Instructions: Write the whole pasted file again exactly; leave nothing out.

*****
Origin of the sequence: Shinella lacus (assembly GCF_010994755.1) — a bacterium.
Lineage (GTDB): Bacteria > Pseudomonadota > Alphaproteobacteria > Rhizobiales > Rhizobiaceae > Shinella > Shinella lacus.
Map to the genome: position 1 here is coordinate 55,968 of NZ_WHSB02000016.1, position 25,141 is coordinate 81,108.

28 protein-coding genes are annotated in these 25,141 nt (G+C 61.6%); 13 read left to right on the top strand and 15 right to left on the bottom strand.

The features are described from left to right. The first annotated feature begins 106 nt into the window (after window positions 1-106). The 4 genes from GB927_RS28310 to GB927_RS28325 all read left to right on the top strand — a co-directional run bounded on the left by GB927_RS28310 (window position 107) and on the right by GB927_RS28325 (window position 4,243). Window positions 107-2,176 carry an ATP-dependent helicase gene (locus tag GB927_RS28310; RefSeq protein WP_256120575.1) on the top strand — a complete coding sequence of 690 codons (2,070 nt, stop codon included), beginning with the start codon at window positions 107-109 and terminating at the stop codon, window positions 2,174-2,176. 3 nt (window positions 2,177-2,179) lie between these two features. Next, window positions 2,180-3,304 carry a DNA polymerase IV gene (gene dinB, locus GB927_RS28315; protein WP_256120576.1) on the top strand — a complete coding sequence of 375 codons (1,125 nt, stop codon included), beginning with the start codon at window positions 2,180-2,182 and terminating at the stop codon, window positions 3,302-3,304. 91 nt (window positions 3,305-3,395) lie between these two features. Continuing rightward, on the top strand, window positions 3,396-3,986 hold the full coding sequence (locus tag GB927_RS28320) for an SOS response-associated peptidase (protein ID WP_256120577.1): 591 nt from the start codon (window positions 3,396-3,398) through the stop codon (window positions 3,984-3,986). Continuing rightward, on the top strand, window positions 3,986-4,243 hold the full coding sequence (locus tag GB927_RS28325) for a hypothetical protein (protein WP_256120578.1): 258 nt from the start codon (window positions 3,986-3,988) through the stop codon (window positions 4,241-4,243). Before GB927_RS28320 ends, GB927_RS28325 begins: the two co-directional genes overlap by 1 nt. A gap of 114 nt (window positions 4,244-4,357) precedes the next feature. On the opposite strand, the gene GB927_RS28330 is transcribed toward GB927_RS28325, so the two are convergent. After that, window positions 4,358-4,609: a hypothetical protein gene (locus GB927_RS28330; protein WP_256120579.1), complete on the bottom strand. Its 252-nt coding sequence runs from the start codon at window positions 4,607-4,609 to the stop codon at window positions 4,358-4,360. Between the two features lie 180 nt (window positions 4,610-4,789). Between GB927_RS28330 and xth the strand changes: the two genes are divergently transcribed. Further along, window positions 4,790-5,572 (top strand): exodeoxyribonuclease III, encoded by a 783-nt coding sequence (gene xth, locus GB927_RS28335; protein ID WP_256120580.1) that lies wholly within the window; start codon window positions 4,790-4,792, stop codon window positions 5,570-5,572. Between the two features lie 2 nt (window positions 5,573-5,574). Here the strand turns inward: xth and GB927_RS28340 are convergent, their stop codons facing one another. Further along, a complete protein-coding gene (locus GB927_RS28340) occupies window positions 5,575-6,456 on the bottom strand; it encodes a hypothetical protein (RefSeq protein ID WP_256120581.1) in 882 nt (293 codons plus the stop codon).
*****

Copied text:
Origin of the sequence: Shinella lacus (assembly GCF_010994755.1) — a bacterium.
Lineage (GTDB): Bacteria > Pseudomonadota > Alphaproteobacteria > Rhizobiales > Rhizobiaceae > Shinella > Shinella lacus.
Map to the genome: position 1 here is coordinate 55,968 of NZ_WHSB02000016.1, position 25,141 is coordinate 81,108.

28 protein-coding genes are annotated in these 25,141 nt (G+C 61.6%); 13 read left to right on the top strand and 15 right to left on the bottom strand.

The features are described from left to right. The first annotated feature begins 106 nt into the window (after window positions 1-106). The 4 genes from GB927_RS28310 to GB927_RS28325 all read left to right on the top strand — a co-directional run bounded on the left by GB927_RS28310 (window position 107) and on the right by GB927_RS28325 (window position 4,243). Window positions 107-2,176 carry an ATP-dependent helicase gene (locus tag GB927_RS28310; RefSeq protein WP_256120575.1) on the top strand — a complete coding sequence of 690 codons (2,070 nt, stop codon included), beginning with the start codon at window positions 107-109 and terminating at the stop codon, window positions 2,174-2,176. 3 nt (window positions 2,177-2,179) lie between these two features. Next, window positions 2,180-3,304 carry a DNA polymerase IV gene (gene dinB, locus GB927_RS28315; protein WP_256120576.1) on the top strand — a complete coding sequence of 375 codons (1,125 nt, stop codon included), beginning with the start codon at window positions 2,180-2,182 and terminating at the stop codon, window positions 3,302-3,304. 91 nt (window positions 3,305-3,395) lie between these two features. Continuing rightward, on the top strand, window positions 3,396-3,986 hold the full coding sequence (locus tag GB927_RS28320) for an SOS response-associated peptidase (protein ID WP_256120577.1): 591 nt from the start codon (window positions 3,396-3,398) through the stop codon (window positions 3,984-3,986). Continuing rightward, on the top strand, window positions 3,986-4,243 hold the full coding sequence (locus tag GB927_RS28325) for a hypothetical protein (protein WP_256120578.1): 258 nt from the start codon (window positions 3,986-3,988) through the stop codon (window positions 4,241-4,243). Before GB927_RS28320 ends, GB927_RS28325 begins: the two co-directional genes overlap by 1 nt. A gap of 114 nt (window positions 4,244-4,357) precedes the next feature. On the opposite strand, the gene GB927_RS28330 is transcribed toward GB927_RS28325, so the two are convergent. After that, window positions 4,358-4,609: a hypothetical protein gene (locus GB927_RS28330; protein WP_256120579.1), complete on the bottom strand. Its 252-nt coding sequence runs from the start codon at window positions 4,607-4,609 to the stop codon at window positions 4,358-4,360. Between the two features lie 180 nt (window positions 4,610-4,789). Between GB927_RS28330 and xth the strand changes: the two genes are divergently transcribed. Further along, window positions 4,790-5,572 (top strand): exodeoxyribonuclease III, encoded by a 783-nt coding sequence (gene xth, locus GB927_RS28335; protein ID WP_256120580.1) that lies wholly within the window; start codon window positions 4,790-4,792, stop codon window positions 5,570-5,572. Between the two features lie 2 nt (window positions 5,573-5,574). Here the strand turns inward: xth and GB927_RS28340 are convergent, their stop codons facing one another. Further along, a complete protein-coding gene (locus GB927_RS28340) occupies window positions 5,575-6,456 on the bottom strand; it encodes a hypothetical protein (RefSeq protein ID WP_256120581.1) in 882 nt (293 codons plus the stop codon).